No zonally symmetric coherent variability was found in the residual tropospheric circulation. Hence, the zonally symmetric coherent variability of the extratropical tropospheric circulation appears to be always coupled with the stratospheric annular variability. By construction, the leading EOF of the barotropic zonally symmetric circulation takes this coupling into account explicitly. However, because the barotropic component is approximately the vertical mass-weighted average of the atmospheric circulation, it is much more sensitive to the tropospheric variability. On the other hand, the leading EOFs of the total geopotential fields at single isobaric levels show midlatitude zonally symmetric components that are strongly exaggerated by variability due to local dynamics. This does not seem to be the case of the leading EOF of the barotropic zonally symmetric circulation, which represents a weaker annular component in the middle latitudes. Together these results suggest that the projections onto the leading EOF of the barotropic zonally symmetric circulation may provide a better index for the annular behavior in the troposphere than the projections onto the leading EOFs of geopotential fields at single isobaric levels (NAM indices).

Finally, we remark that the tropospheric NAM indices do not seem to be appropriate for representing the zonally symmetric circulation response to climate changes. In fact, as already stressed, the zonally symmetric component of the leading EOF of the isobaric geopotential height field in the troposphere is, at least to a great part, the imprint of independent dipolar structures over the ocean basins. These results are particularly important for studies of the tropospheric response to changes originating in the stratosphere, for example, changes in stratospheric chemical composition. The use of indices based on the leading EOF of tropospheric geopotential height field may imply some artificial impact at midlatitudes.

## Acknowledgments

In this research, Dr. Laura de La Torre and M. L. R. Liberato have been supported by Grants SFRH/BPD/26474/2005 and SFRH/BD/32640/2006 of the FCT (Fundação para a Ciência e a Tecnologia, Portugal), respectively.

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(top) First three EOF patterns of the 500-hPa geopotential height variability. (middle) Regression pattern of the *Z*500 field onto the 70-hPa NAM. (bottom) Same as top, but for the residual variability, i.e., the variability that remained after subtraction of *Z*500 regressed on the 70-hPa NAM. The patterns are normalized to one std dev of the respective PCs. The values in the right top of each row are the percentages of variance represented by each (EOF, PC) pair. Contour interval is 10 gpm, except in the regression pattern where the contour interval is 7.5 gpm.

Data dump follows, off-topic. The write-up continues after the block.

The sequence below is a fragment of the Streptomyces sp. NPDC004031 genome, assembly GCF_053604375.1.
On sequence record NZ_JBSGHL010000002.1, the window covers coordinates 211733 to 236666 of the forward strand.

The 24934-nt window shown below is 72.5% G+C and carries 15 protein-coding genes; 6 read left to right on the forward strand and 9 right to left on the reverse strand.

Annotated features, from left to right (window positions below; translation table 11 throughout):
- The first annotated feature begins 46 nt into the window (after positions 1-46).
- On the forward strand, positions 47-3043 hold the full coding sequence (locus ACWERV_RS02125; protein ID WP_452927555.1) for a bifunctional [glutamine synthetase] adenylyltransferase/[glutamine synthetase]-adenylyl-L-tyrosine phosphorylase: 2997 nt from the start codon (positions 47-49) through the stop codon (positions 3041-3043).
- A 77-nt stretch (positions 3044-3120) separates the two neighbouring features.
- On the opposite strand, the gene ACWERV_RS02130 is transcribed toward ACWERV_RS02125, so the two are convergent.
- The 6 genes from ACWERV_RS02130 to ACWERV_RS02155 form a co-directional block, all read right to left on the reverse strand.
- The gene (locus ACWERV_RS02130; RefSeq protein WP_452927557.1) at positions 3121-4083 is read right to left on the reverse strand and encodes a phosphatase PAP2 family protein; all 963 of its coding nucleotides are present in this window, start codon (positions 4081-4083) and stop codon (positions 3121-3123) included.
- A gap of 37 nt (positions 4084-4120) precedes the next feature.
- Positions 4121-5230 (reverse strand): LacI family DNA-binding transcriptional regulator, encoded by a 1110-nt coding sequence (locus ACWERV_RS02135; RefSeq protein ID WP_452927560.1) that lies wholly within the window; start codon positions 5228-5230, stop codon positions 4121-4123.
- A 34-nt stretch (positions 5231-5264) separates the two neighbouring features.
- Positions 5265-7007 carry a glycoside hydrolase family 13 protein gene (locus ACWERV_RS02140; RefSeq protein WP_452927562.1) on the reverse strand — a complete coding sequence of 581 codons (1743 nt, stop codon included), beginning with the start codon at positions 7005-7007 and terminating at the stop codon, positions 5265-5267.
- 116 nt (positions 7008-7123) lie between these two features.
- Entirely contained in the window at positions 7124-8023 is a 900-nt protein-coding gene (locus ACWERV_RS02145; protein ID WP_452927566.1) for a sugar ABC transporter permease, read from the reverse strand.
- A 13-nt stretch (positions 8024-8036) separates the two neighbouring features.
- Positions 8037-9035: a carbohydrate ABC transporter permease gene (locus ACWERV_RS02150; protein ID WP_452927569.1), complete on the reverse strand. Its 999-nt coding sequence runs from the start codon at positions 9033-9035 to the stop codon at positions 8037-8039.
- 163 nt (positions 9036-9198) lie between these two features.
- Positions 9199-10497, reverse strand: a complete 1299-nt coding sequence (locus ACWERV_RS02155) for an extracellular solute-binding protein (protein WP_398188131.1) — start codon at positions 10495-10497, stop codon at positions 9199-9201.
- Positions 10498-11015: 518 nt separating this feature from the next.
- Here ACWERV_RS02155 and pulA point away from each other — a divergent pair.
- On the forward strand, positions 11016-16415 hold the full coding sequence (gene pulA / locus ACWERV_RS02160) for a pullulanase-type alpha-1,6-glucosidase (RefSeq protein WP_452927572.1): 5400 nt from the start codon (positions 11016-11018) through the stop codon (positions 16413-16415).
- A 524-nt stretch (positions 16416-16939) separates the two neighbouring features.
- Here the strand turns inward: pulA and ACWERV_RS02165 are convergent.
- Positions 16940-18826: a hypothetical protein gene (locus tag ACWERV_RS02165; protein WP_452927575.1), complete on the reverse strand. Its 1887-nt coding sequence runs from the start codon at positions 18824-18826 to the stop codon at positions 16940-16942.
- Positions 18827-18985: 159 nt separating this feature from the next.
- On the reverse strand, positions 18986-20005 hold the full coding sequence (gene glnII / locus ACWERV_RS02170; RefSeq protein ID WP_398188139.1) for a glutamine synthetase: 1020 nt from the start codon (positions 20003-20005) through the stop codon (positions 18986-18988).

Citation: Journal of Climate 21, 13; 10.1175/2007JCLI1960.1

(top) First three EOF patterns of the 500-hPa geopotential height variability. (middle) Regression pattern of the *Z*500 field onto the 70-hPa NAM. (bottom) Same as top, but for the residual variability, i.e., the variability that remained after subtraction of *Z*500 regressed on the 70-hPa NAM. The patterns are normalized to one std dev of the respective PCs. The values in the right top of each row are the percentages of variance represented by each (EOF, PC) pair. Contour interval is 10 gpm, except in the regression pattern where the contour interval is 7.5 gpm.

Citation: Journal of Climate 21, 13; 10.1175/2007JCLI1960.1

(top) First three EOF patterns of the 500-hPa geopotential height variability. (middle) Regression pattern of the *Z*500 field onto the 70-hPa NAM. (bottom) Same as top, but for the residual variability, i.e., the variability that remained after subtraction of *Z*500 regressed on the 70-hPa NAM. The patterns are normalized to one std dev of the respective PCs. The values in the right top of each row are the percentages of variance represented by each (EOF, PC) pair. Contour interval is 10 gpm, except in the regression pattern where the contour interval is 7.5 gpm.

Citation: Journal of Climate 21, 13; 10.1175/2007JCLI1960.1

Lagged correlations between the daily data projections onto the first EOF of the barotropic mode and the NAM indices. Solid curves are for stratospheric NAMs from 10 (black) to 150 hPa (light gray). The dashed black curve is for 1000-hPa NAM and the dashed gray curve is for 500-hPa NAM. Positive lags mean that NAM indices are leading.

Citation: Journal of Climate 21, 13; 10.1175/2007JCLI1960.1

Lagged correlations between the daily data projections onto the first EOF of the barotropic mode and the NAM indices. Solid curves are for stratospheric NAMs from 10 (black) to 150 hPa (light gray). The dashed black curve is for 1000-hPa NAM and the dashed gray curve is for 500-hPa NAM. Positive lags mean that NAM indices are leading.

Citation: Journal of Climate 21, 13; 10.1175/2007JCLI1960.1

Lagged correlations between the daily data projections onto the first EOF of the barotropic mode and the NAM indices. Solid curves are for stratospheric NAMs from 10 (black) to 150 hPa (light gray). The dashed black curve is for 1000-hPa NAM and the dashed gray curve is for 500-hPa NAM. Positive lags mean that NAM indices are leading.

Citation: Journal of Climate 21, 13; 10.1175/2007JCLI1960.1

Correlation between the zonal wind means in the longitude sectors of (90°–255°E) and (90°W–30°E). The solid black curve corresponds to daily anomalies. The dashed and the solid gray lines correspond to daily anomalies smoothed by 11- and 31-day running means, respectively.